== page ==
Environment Minister, Siti Nurbaya, said last year that Indonesia was in a state of waste emergency. Waste still poses a problem in densely populated areas, even on campuses. Take Universitas Gadjah Mada (UGM) for example, we see waste depots to become the dump place for waste from UGM faculties and units before these are transported to the landfill or waste processor. The depots, however, have not been utilised well with much of the waste are heaped up outside. The waste has not been processed optimally that actually – if done well – can give benefits.
The UGM Education, Research, and Development Station of Agriculture (KP4) since 2011 has already facilities to process organic waste that in the end can produce compost. The facility, however, has not been used optimally. Of the maximum capacity to process up to 30 tonnes, only 5-10 tonnes of organic waste have already been processed.
“Now with the change from KP4 to PIAT (Centre for Agro-Technology Innovation), I hope waste management can be done better, not only for organic but also non-organic waste. At least 70% of all waste produced at UGM can be processed here,” said Head of the Centre, Dr. Ir. Bambang Suhartanto, DEA, on Tursday (4/2) in a Focus Group Discussion themed UGM Towards Initiator of Waste Self-Management Campus.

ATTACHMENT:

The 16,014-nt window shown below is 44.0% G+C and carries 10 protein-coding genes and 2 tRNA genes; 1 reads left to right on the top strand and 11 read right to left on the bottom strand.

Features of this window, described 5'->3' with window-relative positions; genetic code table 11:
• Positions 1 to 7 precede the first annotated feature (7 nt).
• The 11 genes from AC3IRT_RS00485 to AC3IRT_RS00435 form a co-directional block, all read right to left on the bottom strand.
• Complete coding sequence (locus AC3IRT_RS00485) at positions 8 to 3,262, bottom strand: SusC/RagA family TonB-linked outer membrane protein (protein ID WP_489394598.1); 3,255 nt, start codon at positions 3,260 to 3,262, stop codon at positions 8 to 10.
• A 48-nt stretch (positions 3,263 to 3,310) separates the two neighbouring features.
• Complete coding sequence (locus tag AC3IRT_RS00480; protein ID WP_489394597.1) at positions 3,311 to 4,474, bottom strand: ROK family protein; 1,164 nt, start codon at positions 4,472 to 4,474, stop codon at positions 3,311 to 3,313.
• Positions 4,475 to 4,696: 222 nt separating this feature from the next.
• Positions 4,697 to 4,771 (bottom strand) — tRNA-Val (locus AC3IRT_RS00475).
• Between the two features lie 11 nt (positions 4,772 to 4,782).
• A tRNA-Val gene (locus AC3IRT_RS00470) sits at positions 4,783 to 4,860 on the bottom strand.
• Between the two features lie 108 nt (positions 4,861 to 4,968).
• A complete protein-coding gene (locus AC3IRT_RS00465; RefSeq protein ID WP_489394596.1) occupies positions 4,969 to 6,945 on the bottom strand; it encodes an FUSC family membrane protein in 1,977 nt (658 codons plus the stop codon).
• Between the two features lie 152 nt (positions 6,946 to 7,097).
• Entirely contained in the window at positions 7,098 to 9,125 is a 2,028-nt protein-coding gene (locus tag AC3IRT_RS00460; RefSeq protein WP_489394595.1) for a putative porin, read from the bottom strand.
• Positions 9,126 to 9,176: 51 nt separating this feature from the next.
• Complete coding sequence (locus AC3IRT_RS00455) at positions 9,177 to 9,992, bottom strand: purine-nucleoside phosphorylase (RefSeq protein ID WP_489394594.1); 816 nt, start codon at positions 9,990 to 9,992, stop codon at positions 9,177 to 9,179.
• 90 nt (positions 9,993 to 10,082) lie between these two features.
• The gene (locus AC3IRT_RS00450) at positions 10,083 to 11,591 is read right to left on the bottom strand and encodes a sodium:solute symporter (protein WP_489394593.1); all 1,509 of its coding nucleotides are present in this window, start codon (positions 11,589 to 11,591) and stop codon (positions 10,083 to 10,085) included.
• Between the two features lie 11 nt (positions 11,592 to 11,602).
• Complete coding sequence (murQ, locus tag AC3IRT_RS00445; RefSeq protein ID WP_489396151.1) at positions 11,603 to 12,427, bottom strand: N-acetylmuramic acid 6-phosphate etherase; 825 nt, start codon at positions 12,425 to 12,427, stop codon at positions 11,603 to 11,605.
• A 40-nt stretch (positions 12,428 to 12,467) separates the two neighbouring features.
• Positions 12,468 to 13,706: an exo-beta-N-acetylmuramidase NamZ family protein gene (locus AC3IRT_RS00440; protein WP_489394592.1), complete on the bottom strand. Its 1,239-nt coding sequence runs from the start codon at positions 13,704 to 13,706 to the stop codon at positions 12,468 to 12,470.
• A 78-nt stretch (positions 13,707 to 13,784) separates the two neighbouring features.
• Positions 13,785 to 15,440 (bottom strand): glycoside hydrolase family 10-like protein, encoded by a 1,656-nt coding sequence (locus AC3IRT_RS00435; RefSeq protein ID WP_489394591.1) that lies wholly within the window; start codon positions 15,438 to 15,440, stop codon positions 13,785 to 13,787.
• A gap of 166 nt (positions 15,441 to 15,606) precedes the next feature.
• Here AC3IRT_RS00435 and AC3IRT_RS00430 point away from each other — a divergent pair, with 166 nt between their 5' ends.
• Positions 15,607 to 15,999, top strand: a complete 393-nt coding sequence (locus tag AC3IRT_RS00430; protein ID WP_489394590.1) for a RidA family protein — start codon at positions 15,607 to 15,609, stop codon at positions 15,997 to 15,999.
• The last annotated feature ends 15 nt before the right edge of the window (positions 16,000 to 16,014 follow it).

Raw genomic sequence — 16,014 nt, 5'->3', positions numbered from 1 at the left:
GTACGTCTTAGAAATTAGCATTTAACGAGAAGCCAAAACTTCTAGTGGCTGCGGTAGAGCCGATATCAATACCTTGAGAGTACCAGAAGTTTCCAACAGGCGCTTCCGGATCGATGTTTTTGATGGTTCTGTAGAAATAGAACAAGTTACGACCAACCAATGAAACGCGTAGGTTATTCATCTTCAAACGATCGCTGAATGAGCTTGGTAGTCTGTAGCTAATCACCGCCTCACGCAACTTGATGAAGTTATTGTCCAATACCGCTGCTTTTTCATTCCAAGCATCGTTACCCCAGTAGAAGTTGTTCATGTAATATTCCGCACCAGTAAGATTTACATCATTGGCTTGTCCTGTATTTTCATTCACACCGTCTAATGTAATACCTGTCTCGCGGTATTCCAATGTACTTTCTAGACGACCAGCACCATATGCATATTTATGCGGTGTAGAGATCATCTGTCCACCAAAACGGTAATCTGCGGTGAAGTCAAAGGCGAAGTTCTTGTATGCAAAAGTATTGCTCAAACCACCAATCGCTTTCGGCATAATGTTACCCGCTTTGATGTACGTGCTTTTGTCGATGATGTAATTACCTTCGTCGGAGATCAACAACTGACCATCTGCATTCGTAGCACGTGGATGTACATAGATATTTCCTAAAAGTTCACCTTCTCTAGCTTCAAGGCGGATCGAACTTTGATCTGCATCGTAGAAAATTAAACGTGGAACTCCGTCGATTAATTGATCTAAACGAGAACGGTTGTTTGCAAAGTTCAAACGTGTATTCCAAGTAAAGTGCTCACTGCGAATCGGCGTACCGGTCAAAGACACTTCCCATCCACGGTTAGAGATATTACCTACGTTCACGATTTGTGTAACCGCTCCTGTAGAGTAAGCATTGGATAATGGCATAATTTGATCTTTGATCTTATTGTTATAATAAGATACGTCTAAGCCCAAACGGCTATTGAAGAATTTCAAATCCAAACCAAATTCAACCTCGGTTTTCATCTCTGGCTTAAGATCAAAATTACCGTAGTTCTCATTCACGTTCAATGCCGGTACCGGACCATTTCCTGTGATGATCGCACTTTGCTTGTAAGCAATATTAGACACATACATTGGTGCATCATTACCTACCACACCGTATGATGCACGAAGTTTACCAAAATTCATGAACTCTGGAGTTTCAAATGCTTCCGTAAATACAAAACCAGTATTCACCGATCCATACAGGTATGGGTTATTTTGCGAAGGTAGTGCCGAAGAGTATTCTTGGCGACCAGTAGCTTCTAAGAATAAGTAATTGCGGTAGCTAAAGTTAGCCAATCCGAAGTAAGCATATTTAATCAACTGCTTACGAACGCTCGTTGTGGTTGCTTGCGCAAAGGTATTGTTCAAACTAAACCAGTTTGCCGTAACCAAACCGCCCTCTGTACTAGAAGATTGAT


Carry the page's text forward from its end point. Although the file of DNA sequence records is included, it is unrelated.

The waste from UGM consists of household waste, organic waster, even laboratory waste. Thus, Bambang emphasised the revitalisation of the Recycle Lab facility at the PIAT for more integrated and comprehensive waste management. “Non-organic waste like plastic – which is of great volume – can be recycled, not just being dumped to the landfill,” he said.
PIAT Head for Energy and Waste Management, Chandra Wahyu Purnomo, S.T., M.Eng., D.Eng., said one of the barriers they faced was the underused facilities. “The exisiting facilities are limited and underused Waste management should be designed well that requires intensive and sustainable study and research,” he said.
The discussion at PIAT conference room presented UGM researchers and representatives from UGM directorates and departments. The experts will together produce a waste management master plan as well as Road Map to reach an independent waste management that has environment insight so it becomes a model for waste management for other places.
“I hope this discussion will not only make UGM an initiator of waste self-management for campuses, but also an initiator for national waste management,” said UGM Vice-Rector for Research and Community Service, Prof. Dr. Suratman.